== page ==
On the plus side, Denckla acknowledged that technology combined with creativity has provided an alternate outlet for many. Facebook posts about lost loved ones give friends and relatives a chance to express grief and support, while Zoom gatherings provide a way to be with each other, even if not in the same room.

Denckla said hospital clergy in some cases have donned protective gear and allowed loved ones to connect via video with dying loved ones when pandemic rules prohibit in-person visits. What is unknown, Denckla said, is how effective a substitute these digital practices are and whether they can help mitigate potential problems in the future.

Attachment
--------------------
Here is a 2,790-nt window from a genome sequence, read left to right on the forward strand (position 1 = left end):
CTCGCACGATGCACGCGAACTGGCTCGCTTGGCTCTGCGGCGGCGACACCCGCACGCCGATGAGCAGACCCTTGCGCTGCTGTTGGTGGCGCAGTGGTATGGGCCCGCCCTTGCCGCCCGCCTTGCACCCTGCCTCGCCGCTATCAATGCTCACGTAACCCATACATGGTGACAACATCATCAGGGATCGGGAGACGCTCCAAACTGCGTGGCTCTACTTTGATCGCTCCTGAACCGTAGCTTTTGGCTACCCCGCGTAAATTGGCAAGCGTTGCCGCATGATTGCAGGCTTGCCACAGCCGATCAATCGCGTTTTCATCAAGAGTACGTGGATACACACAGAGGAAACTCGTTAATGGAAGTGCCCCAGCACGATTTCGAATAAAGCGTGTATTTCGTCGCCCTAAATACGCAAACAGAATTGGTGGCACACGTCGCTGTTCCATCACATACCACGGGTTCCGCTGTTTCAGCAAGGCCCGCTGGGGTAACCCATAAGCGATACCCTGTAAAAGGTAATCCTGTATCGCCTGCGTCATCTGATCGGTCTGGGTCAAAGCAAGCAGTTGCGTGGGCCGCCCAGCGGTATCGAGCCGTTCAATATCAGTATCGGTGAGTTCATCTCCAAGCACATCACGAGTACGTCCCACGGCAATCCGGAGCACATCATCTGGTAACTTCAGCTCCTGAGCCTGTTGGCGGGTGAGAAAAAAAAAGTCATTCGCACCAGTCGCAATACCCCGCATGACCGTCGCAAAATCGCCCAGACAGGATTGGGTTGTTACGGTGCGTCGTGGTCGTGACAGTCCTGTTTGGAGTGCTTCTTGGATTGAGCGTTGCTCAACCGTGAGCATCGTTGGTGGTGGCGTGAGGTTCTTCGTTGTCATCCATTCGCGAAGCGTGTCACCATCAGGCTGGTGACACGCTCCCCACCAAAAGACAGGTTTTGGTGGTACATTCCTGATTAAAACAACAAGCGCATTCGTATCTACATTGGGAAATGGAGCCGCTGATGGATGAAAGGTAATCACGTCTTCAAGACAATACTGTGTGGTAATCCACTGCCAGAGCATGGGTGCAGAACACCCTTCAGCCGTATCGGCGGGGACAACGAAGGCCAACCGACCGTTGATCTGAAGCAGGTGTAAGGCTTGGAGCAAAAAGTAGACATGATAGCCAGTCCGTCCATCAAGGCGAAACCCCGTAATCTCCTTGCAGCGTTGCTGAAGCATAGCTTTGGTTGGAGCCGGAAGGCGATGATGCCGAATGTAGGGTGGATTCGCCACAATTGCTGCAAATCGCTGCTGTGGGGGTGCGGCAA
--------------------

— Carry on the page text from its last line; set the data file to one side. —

Another hopeful development, she said, is the attention the pandemic has brought to the issue of mourning. With loss on such a scale, an issue that is often skirted in public discourse has been brought more centrally into the spotlight, with one organization proposing a White House office on bereavement care, another a bereavement bill of rights that allows relatives to see a body and details that the body be treated with respect. And yet all is not dour.

“What we’ve learned is that we are surprisingly resilient,” Denckla. “What I’m inspired by now is the collective conversation about the importance of grief, about the rights of the bereaved, about transforming social policy around loss and support, which can go a long way to reducing inequity.”